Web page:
Your questions answered following Government’s WLTP review

Your questions answered following Government’s WLTP review

Posted by

Kevin Blackmore

August 2019

Last month, the Government announced the results of its review into the impact of the WLTP emissions test on company car tax rates, which brought tax cuts for some and a nil tax rate for electric cars with zero emissions. Here we answer some of your questions on the key measures.

What was the purpose of the Government review?

The Government review into the impact of the Worldwide Harmonised Light Vehicle Test Procedure (WLTP) on vehicle taxes, which is expected by most experts to be largely inflationary, closed in February. Its purpose was to consider how the effects of the new testing regime, which is predicted to see the CO2 rating for most cars increase, might impact on company car drivers and to look at ways, based on industry feedback, of softening the blow.

The results, as we now know, are a freeze on existing rates, a nil rate of tax for electric vehicles which have zero emissions and a tax cut of 2% for all new cars ordered after a new threshold date of April  6 next year.

Can you explain the new rates in detail and their impact on fleets?

There is a freeze on the existing scale charges for all company cars for the next two tax years, 2020/21 and 2021/2022, so existing company car drivers should not see any impact on their tax bills for the next 30 months.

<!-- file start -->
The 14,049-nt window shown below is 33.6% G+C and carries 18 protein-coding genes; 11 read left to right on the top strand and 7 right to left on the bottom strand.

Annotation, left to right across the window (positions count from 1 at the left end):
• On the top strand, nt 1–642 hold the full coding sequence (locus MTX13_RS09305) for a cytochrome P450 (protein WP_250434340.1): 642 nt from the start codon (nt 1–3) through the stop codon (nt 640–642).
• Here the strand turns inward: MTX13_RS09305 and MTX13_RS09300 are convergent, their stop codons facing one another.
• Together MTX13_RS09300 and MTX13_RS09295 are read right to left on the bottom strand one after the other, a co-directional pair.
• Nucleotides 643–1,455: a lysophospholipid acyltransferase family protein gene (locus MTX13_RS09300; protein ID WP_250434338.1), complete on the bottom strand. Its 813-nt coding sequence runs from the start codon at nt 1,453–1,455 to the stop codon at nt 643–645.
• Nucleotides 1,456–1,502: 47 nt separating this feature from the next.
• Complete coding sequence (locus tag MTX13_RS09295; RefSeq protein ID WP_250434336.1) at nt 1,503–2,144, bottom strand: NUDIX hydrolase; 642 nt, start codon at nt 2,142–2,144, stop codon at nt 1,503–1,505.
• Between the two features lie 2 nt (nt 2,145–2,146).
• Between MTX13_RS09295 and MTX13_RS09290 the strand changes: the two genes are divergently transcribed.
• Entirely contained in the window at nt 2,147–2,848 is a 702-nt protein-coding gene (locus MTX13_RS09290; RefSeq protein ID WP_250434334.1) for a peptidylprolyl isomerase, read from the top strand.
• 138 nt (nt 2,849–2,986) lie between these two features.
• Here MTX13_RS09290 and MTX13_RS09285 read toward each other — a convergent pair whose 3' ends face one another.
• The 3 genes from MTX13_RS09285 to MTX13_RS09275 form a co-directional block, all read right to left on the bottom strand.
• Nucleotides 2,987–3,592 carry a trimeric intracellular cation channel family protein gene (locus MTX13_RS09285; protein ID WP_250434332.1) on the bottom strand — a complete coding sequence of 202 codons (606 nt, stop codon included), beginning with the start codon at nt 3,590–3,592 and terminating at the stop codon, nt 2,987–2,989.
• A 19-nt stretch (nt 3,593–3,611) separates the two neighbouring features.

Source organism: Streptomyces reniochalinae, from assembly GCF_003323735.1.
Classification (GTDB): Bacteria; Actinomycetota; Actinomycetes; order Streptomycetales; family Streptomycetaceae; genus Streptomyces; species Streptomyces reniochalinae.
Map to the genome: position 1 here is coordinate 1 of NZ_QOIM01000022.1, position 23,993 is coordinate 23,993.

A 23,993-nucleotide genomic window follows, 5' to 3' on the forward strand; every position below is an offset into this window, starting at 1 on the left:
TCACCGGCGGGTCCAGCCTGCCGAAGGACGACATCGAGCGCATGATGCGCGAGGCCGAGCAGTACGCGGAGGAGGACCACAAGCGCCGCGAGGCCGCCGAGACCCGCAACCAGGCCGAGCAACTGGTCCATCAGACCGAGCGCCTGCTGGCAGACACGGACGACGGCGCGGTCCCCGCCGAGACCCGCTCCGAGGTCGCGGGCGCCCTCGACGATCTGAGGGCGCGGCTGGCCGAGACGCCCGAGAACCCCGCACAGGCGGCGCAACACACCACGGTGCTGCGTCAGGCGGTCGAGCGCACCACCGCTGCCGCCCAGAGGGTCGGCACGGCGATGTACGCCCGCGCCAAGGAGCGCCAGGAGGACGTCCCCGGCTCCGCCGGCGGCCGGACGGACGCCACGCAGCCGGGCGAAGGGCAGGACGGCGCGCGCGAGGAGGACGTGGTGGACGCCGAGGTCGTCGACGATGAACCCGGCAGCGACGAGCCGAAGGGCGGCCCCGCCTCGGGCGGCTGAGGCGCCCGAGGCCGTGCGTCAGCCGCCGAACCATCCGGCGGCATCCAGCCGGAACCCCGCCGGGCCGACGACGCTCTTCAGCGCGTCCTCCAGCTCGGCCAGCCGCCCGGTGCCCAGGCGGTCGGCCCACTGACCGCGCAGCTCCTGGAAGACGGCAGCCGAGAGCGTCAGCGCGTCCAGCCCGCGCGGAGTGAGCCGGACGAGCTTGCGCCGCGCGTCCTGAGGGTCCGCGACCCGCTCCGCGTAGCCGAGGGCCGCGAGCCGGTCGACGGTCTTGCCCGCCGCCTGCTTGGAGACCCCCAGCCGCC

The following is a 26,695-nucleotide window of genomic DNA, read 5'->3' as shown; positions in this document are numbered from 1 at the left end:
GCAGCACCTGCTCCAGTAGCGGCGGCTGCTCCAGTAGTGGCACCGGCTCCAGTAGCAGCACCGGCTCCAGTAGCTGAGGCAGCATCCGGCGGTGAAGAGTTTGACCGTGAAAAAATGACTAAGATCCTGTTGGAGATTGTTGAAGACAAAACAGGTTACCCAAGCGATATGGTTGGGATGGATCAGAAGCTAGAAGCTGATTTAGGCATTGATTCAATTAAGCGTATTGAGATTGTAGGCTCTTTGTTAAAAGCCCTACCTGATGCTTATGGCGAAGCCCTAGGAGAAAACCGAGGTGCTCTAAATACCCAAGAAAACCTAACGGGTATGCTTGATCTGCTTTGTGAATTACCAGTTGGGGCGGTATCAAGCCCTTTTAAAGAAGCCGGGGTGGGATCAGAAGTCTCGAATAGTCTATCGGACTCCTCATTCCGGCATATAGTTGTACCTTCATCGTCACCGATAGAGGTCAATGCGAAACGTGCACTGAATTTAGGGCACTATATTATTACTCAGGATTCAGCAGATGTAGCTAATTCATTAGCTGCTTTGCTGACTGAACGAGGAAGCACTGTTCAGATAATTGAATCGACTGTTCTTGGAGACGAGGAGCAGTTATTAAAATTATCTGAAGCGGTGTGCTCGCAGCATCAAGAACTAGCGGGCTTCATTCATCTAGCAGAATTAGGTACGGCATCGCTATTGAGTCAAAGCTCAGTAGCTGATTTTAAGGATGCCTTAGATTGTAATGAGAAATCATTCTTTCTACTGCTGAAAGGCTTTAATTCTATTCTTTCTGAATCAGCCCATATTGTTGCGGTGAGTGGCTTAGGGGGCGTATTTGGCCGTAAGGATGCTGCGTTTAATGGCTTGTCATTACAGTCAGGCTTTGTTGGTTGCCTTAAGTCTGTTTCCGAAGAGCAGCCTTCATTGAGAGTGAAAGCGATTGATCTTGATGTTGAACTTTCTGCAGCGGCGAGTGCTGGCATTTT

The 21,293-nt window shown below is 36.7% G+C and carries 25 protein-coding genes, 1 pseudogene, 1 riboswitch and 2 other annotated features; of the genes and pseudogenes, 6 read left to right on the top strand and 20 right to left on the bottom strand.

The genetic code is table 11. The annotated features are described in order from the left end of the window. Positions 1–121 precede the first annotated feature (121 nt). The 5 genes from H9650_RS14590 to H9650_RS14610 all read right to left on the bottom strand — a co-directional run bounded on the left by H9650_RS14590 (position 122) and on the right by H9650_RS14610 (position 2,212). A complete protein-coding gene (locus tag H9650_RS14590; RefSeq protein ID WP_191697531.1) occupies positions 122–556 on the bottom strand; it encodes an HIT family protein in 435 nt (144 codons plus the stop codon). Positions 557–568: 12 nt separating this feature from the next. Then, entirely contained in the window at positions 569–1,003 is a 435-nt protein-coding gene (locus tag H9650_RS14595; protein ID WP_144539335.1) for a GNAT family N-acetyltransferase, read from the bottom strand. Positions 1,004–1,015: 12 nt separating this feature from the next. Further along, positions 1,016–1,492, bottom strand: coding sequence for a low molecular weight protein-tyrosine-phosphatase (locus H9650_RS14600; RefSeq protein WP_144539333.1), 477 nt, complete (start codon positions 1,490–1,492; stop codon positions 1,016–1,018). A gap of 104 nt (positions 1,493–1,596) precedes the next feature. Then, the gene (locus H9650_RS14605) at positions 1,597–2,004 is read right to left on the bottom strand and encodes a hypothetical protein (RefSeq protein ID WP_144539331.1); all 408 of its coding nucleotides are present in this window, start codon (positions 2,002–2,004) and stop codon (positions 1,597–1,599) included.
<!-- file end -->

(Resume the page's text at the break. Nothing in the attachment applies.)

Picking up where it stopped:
At the same time, a new deadline of April 6, 2020 has been introduced. Basically, cars purchased after that date get a 2% tax cut compared to cars purchased before that date – prompting some critics to suggest that the move will be a dampener on new car orders until next April.

Our view is that many companies may not be able or want to put a stop on new car ordering over the coming months, as their need to replace cars will be typically based around their work and personnel requirements, rather than their drivers’ tax bills.

However, for new cars to be ordered in say March 2020, for example, it could make good commercial sense to delay ordering for a few more weeks in order to cross the new threshold.

Cars ordered after April 6, 2020 benefit from a 2% discount in company car tax rates. So, for example, a car with CO2 of 100g/km currently attracts a scale charge of 25%, fixed for three years, if it was ordered before April 6, with the rate falling to 23% if it was ordered after April 6.

However, the post-April 6 car then sees a 1% increase in the following tax year, 2021/22, and another 1% in 2022-23, so that the scale charges for all cars come back into alignment in 2022-23.

From 2023/24 onwards, the Government says that fleet managers and company car drivers will be able to refer to a single BIK tax table again as all rates will then be realigned.